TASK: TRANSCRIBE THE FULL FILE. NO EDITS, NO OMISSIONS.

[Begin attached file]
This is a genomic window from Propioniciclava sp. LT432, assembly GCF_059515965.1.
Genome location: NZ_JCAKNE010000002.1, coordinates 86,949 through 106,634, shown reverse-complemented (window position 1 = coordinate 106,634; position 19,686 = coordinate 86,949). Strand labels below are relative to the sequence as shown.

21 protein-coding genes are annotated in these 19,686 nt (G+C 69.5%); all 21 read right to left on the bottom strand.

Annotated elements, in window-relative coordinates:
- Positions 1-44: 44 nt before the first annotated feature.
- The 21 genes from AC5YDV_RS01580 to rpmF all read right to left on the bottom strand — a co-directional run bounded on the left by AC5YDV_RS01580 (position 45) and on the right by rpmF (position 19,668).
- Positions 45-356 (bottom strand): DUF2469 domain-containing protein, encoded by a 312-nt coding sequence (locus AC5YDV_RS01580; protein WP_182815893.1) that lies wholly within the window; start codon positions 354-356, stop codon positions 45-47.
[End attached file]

This is a genomic window from Propioniciclava sp. LT432, assembly GCF_059515965.1.
Genome location: NZ_JCAKNE010000002.1, coordinates 86,949 through 106,634, shown reverse-complemented (window position 1 = coordinate 106,634; position 19,686 = coordinate 86,949). Strand labels below are relative to the sequence as shown.

21 protein-coding genes are annotated in these 19,686 nt (G+C 69.5%); all 21 read right to left on the bottom strand.

Annotated elements, in window-relative coordinates:
- Positions 1-44: 44 nt before the first annotated feature.
- The 21 genes from AC5YDV_RS01580 to rpmF all read right to left on the bottom strand — a co-directional run bounded on the left by AC5YDV_RS01580 (position 45) and on the right by rpmF (position 19,668).
- Positions 45-356 (bottom strand): DUF2469 domain-containing protein, encoded by a 312-nt coding sequence (locus AC5YDV_RS01580; protein WP_182815893.1) that lies wholly within the window; start codon positions 354-356, stop codon positions 45-47.